Tadej Pogačar is a rider of contrasts.
Firstly between the way he comes across off the bike, and his personality on it.
Rouleur first interviewed him a little over two years ago at the base of the local continental team from which he was graduating, just outside the Slovenian capital.
That day he was polite, helpful and so softly spoken that the audio recording would require digital enhancement before it could be transcribed. On TV he seems much the same, appearing far smaller and much younger than his 176cm height and 21 years.
With his Colnago underneath him, it's a different story. No minnow of a man but a mountain. He defers to nobody, readily challenging the supremacy of riders many years his senior while beating to a pulp those his own age and (the very few that are) younger. He behaves as if he believes ability, not longevity, is the only metric that matters. If you’d told us back then that he was going to be ruthlessly stomping on another rider’s heart at the next Tour de France but one, we wouldn’t have believed you. And yet here we are.
The second disparity is between the kind of rider Pogačar was before stepping up to the WorldTour, and the one he’s become since. Simply put, there were few signs then that he would become the kind of racer that he has. And certainly not so early in his career.
In his two seasons at Ljubljana Gusto Xaurum, although he came top of the mountains and youth classifications in several stage races, even taking the overall prize at a few, he only once crossed the finish line victorious on the day. That was in stage 3 of the 2018 Czech Grand Prix Priessnitz spa, which he won by just over a minute. By way of coincidence, Marc Hirschi (spoiler: today’s Top Banana) came 6th that day, at the back of a group of 5 riders sprinting for the runners up places.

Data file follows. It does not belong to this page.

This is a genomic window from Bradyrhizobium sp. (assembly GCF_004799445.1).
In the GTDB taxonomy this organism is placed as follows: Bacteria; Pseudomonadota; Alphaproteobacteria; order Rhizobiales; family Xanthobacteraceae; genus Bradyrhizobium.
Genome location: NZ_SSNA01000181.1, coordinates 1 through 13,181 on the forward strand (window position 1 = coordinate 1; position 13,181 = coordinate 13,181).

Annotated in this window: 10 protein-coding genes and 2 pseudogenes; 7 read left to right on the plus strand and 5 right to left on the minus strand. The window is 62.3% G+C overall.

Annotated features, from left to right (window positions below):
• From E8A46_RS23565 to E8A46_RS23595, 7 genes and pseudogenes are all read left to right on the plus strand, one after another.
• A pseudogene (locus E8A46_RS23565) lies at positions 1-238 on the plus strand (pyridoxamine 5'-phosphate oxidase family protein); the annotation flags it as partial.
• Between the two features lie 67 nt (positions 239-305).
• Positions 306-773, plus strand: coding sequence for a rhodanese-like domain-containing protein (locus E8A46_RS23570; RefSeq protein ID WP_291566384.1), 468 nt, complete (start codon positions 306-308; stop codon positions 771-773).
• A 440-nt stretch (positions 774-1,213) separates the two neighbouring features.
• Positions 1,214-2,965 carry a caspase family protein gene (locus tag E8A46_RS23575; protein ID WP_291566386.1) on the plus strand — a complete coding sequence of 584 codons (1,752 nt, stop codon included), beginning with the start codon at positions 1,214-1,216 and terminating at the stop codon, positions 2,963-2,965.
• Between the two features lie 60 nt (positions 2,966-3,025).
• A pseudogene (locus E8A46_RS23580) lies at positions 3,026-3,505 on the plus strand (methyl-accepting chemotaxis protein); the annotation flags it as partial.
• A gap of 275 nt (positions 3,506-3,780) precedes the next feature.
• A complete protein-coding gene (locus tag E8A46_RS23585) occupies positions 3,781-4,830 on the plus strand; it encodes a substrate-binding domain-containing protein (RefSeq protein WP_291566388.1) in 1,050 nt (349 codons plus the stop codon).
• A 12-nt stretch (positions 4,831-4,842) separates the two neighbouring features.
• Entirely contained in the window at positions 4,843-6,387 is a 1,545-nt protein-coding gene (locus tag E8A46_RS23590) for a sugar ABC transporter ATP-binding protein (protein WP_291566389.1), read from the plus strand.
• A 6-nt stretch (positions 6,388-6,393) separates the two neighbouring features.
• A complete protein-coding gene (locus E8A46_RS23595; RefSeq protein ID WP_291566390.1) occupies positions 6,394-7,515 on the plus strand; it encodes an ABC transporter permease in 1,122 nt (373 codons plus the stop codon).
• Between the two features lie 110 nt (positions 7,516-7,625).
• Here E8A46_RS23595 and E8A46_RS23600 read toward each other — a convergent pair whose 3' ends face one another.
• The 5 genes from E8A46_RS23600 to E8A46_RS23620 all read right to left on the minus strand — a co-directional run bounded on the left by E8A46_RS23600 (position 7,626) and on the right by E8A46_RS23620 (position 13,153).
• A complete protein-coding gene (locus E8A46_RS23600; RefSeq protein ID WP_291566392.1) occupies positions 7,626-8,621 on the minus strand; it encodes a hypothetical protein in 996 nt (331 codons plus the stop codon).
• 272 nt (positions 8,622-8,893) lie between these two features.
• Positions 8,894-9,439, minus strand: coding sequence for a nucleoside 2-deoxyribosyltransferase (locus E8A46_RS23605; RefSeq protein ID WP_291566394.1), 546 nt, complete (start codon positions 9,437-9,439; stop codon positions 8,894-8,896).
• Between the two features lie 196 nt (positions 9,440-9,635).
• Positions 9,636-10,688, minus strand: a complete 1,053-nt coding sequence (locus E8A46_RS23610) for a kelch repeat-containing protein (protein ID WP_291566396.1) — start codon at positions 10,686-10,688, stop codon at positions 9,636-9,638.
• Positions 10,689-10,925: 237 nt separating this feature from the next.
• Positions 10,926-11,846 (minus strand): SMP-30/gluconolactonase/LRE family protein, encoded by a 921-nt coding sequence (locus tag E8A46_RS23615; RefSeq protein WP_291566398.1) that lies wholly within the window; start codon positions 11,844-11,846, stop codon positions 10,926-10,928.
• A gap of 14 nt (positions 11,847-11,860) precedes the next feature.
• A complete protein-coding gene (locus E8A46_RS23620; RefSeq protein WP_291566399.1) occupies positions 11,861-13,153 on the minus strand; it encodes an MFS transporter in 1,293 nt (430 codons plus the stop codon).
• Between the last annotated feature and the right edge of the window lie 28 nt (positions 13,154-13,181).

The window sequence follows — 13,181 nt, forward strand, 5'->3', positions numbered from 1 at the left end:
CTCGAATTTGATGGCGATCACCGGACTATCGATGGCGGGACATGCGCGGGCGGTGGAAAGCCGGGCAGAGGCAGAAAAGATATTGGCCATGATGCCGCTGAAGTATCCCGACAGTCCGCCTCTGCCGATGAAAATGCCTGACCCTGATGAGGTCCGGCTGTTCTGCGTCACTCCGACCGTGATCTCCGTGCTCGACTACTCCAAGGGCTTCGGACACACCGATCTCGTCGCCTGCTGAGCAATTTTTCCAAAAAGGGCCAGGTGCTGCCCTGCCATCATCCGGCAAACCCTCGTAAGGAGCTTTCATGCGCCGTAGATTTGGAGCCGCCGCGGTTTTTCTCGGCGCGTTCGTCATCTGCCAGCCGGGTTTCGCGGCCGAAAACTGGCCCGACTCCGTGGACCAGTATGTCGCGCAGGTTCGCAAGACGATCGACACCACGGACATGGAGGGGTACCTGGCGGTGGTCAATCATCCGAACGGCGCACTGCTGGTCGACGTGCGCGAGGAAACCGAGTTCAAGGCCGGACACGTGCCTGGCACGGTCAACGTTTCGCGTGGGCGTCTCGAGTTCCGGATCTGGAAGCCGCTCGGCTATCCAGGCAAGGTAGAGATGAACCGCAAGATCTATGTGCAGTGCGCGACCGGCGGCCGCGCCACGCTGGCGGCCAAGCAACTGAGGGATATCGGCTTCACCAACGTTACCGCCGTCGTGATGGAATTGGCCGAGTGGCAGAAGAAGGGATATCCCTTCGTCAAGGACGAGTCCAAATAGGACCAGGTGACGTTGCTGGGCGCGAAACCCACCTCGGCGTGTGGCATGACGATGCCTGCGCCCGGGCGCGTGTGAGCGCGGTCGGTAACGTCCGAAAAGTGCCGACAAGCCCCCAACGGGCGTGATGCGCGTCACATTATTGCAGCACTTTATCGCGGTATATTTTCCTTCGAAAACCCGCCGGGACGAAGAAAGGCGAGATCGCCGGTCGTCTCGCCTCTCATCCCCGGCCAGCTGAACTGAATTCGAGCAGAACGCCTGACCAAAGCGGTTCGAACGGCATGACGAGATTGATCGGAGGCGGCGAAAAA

Even at the 2018 Tour de l’Avenir, the race where he first caught our attention, his approach was best characterised as consistent and cautious. His eyes were always on the bigger prize, which meant he was more inclined to follow moves than instigate them. Last man standing, the undroppable Tadej Pogačar.
Yet from the day he first pinned a number on the back of his UAE jersey, Pogačar has ridden like there’s no tomorrow. While that might be a risky strategy to adopt in most Grand Tours, it seems positively à propos in this one, because there literally might not be. Besides, it worked out pretty well for him in last year’s Vuelta.
On Saturday he was the one to go off up the road alone, halving in a flash the deficit a combination of a mechanical, crosswinds and poor positioning had cost him the stage before. Yesterday he took more time out of every other rider in the race. Winning the five-up sprint finish was the clincher, but the catalyst for that finale was the 21 year-old’s decision to ignite the GC touchpaper on the Col de Marie Blanque.
Lastly on Stage 9 there could not have been a more visible contrast than between the respective fortunes of Tadej Pogačar and his team-mate Fabio Aru. Nor, arguably between their respective futures.
Before Aru abandoned the 2020 Tour de France, he had been one of only five former Grand Tour winners in the race. He remains one of only two active Italian riders to have taken one.
As of now it is almost impossible to imagine him ever coming close again. For his young team-mate, it’s surely more a matter of how long before he claims his first, rather than if.
Even before Pogačar had travelled to his first training camp, he seemed to be looking beyond his team leader.
“[Aru]’s the guy to look up to but I don’t want to be like him,” he told us back then. “I can learn a lot from these riders but I want to be something different. Not to be like him or anybody else but to be me. I want to be the best of me.”
As remarkable a rider as he is already, the best may be still to come.